Some days ago, I returned from a three-week visit to Bangladesh; my first time back for five years. There have been some dramatic changes. The population in Dhaka has increased to 10 million and is due to rise further to mega-city levels early next century. Even village roads seemed crowded with people. Paradoxically, prosperity is also increasing – buildings are going up everywhere; standards are improving; most people are working, earning at least a survival wage. Garment industries may offer pitifully low wages by Western standards, but they are economic salvation to thousands of families. Poverty remains the lot of the vast majority but most are off the ‘bottom rung’. Meanwhile national growth has strained the infrastructure to its limits: traffic jams, pollution, water and electricity shortage, all threaten impending crises, which are staved off only by short-term measures.
Yet, in other ways, Bangladesh remains the same – friendliness, hospitality, and family cohesion continue to be national characteristics; government is chaotic; the occasional one-day general strike still brings variety to the routine!
Years of opportunity
Bangladesh became an independent country in 1971, and the following twenty years, during which I had the privilege of being resident there, was a period of remarkable freedom for Christian work. Missions and missionaries were still accepted by the government. The existing church at that time, though very small, saw steady growth. At the same time, a movement began amongst the Muslim majority that saw a significant number come to faith in Christ. Most of these were able to continue in their home village or town situations, under varying degrees of social pressure. However there was little opportunity for them to meet together regularly.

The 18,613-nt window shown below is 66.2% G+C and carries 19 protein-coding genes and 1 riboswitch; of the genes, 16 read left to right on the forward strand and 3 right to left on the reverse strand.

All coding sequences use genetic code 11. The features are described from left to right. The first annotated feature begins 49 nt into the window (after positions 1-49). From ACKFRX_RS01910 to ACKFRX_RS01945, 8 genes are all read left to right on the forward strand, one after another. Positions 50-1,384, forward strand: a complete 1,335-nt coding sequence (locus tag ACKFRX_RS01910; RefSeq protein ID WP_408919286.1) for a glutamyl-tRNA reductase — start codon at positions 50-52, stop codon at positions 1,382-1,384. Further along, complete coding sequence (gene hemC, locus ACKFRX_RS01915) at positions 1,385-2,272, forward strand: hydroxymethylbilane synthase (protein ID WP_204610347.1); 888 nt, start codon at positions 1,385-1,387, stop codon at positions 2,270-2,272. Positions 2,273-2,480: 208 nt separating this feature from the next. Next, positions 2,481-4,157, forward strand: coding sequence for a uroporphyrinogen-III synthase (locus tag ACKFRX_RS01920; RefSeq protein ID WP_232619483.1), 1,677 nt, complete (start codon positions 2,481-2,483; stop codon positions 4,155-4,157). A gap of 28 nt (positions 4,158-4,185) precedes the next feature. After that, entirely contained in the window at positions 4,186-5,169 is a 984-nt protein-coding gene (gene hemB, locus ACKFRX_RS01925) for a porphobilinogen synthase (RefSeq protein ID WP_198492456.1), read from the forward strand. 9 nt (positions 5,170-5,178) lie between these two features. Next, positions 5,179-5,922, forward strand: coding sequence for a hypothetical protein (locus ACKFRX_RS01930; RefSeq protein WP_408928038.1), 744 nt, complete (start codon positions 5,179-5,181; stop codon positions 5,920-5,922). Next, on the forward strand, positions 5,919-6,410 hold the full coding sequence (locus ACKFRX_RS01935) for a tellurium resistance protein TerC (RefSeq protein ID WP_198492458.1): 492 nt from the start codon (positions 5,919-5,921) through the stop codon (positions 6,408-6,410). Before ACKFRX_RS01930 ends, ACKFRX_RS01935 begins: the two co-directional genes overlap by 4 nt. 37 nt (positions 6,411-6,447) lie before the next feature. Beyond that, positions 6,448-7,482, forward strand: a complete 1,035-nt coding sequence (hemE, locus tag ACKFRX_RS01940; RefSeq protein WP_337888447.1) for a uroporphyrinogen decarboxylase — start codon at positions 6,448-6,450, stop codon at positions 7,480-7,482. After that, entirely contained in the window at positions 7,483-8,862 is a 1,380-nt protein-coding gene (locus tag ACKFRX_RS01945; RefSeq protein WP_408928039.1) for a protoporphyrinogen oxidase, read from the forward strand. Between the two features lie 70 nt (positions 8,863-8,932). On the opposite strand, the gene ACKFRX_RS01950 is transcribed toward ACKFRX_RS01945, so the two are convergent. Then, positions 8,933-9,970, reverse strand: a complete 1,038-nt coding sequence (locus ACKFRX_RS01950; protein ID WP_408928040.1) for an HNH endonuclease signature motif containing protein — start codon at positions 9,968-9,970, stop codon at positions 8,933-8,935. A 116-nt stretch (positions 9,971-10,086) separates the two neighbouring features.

In the early 1990s, the government began to restrict the activity of foreign workers, and to insist that all Christian groups make development work their prime objective. Thus today almost all foreign Christian workers in Bangladesh are ‘tent-makers’, that is, they serve God through their secular occupation. How has that transition progressed? My assessment is that initially the move into development work by foreign and national Christian workers caused a severe slowing-down in the pace of church growth. However, now that new structures are being worked out, that pace is again increasing. It may not reach former levels, but it should be more solid and steady. For one thing the mixed motivation, caused by the presence of foreign money and ‘rich Westerners’, has been reduced. At the same time national believers are themselves beginning the process of church formation and organization. This was not possible previously.
Set-backs and complications are always there, and it is a sad thing that there are always new Christian organizations or denominations who find that the easiest way to start their ‘new church’ is to entice people by offering a few jobs and relief aid. This may be done from the best of motives, but the result is often the dividing of an existing Christian group that has taken years to build.
An open door
A wide-open door exists in Bangladesh for anyone with professional skills who wishes to go there. Teaching English, or teaching science subjects in English, were two of the new opportunities I encountered. A Christian primary school has at present four ‘visa slots’ lying vacant. As yet there are few ‘tent-makers’ in Bangladesh outside of the development sphere. Given the difficult living conditions in Bangladesh (particularly from May to September, unless you have air-conditioning) that is not surprising; but, believe me, once you get there, Bangladesh grows on you!
Bangladesh is renowned for its fertile soil. Anything planted grows quickly. Survival though is difficult. Sun, drought, flood, weeds, thorns and enemies choke the new plant. Believers in Bangladesh are going through all of that. I returned from Bangladesh believing that the church will both survive and grow – and pray that one day it will fill the land!